But there is a problem with Facebook's Friend Lists feature: Nobody uses it. According to CEO Mark Zuckerberg, just 5 percent of Facebook users had made a list as of October 2010. Now, this isn't a company that lets its technology stagnate—witness Facebook's recent push into e-mail with the Messages service, introduced as an apparent competitor with Gmail. After the failure of Lists, Facebook decided to start over and created Facebook Groups, a new friend-dividing feature that uses an opt-out strategy as a way of reaching widespread adoption.
Facebook executives probably feel that allowing users to force their friends into Groups is the only way to get a critical mass to use the feature (remember that 5 percent figure for Friend Lists). The company used a similar strategy to turn its Photos feature into one of the largest repositories of drunken party pictures the world has ever known—although a minority of users actually upload photos to Facebook, anybody can "tag" his or her friends in these pictures, and a whopping 95 percent of users have been tagged.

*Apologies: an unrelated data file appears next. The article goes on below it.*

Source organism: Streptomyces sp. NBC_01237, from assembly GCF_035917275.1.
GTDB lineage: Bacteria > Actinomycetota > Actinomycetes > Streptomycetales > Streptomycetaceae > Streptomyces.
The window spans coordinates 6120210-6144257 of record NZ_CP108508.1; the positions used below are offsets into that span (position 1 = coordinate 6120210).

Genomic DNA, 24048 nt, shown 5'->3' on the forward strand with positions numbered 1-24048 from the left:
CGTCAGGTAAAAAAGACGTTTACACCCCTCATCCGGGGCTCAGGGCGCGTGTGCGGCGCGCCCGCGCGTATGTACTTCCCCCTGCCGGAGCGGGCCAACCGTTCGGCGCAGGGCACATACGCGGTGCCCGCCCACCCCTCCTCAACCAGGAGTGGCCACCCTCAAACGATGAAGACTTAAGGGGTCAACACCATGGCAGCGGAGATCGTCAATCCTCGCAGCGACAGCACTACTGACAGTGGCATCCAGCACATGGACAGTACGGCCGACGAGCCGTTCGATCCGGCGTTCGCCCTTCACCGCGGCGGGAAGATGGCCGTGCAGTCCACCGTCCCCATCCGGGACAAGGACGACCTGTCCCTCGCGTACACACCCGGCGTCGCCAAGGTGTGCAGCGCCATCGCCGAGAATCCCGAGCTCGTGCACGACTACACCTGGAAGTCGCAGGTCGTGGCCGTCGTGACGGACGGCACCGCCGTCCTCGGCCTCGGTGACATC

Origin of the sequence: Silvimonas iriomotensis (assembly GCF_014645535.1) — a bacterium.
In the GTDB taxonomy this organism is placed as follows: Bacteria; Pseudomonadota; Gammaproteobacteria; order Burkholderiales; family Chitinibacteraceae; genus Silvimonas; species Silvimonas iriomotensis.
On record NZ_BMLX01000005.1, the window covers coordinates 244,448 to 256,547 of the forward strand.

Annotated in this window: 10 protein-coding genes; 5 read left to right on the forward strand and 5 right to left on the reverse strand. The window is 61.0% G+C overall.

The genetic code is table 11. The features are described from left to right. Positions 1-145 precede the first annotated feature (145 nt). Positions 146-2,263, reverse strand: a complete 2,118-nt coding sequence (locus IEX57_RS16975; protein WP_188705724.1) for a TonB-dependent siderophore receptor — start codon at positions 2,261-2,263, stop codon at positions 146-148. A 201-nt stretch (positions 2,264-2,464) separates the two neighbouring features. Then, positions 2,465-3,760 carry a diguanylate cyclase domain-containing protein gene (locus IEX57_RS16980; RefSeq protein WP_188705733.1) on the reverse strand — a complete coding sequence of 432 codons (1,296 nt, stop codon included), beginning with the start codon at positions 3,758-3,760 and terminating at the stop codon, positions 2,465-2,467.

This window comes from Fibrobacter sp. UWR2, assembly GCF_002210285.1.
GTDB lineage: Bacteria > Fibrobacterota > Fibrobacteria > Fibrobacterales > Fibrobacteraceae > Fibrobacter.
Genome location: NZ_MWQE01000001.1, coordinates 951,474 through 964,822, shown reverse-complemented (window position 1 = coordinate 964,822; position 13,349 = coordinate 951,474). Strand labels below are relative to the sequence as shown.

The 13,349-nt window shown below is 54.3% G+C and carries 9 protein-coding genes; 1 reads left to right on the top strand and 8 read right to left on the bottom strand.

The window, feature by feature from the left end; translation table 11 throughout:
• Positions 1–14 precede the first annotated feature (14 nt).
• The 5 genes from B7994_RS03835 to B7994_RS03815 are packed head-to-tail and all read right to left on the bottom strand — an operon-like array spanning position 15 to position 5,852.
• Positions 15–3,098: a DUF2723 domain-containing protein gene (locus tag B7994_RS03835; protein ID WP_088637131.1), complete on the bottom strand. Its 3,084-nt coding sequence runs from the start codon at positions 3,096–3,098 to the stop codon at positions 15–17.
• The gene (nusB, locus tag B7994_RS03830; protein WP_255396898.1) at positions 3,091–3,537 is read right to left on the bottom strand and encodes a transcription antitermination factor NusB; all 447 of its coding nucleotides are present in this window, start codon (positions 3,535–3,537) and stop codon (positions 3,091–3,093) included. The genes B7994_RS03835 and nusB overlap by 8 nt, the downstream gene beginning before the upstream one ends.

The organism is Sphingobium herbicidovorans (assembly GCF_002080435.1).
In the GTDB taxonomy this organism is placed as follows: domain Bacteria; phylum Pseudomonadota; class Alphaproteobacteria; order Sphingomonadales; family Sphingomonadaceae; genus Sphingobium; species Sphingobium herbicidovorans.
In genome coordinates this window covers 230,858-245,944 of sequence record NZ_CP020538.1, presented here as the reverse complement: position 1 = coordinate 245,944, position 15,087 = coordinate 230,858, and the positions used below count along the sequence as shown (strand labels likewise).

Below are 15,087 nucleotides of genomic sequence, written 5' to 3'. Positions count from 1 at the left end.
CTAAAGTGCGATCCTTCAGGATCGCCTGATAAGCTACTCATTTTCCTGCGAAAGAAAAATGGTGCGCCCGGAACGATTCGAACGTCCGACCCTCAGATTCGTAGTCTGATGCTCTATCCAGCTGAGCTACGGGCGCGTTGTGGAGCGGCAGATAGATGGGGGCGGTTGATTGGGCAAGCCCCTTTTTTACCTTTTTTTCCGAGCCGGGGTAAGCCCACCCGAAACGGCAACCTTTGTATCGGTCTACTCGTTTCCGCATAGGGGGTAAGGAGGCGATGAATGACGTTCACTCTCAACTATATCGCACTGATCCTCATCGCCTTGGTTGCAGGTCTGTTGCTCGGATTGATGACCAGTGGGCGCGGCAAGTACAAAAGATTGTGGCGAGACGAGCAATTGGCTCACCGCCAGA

Did you know that “live content” drives three times more engagement on Facebook? Well, this was concluded in a study done by Social Media Today back in 2016. The option of Facebook Live is all about displaying the content that’s about in-the-moment. You can go live by displaying the live office events, products launches, and sales too. Going Live engages a lot of audience on-spot. On the other hand, Facebook Stories are in-the-moment content clips. Followed by Instagram stories popularity, Facebook had to be in the queue to let their users do it too. New products, discounts, testimonials and what not can be a part of the Facebook stories? Investing your time and efforts into these would be seen gaining popularity in the coming year.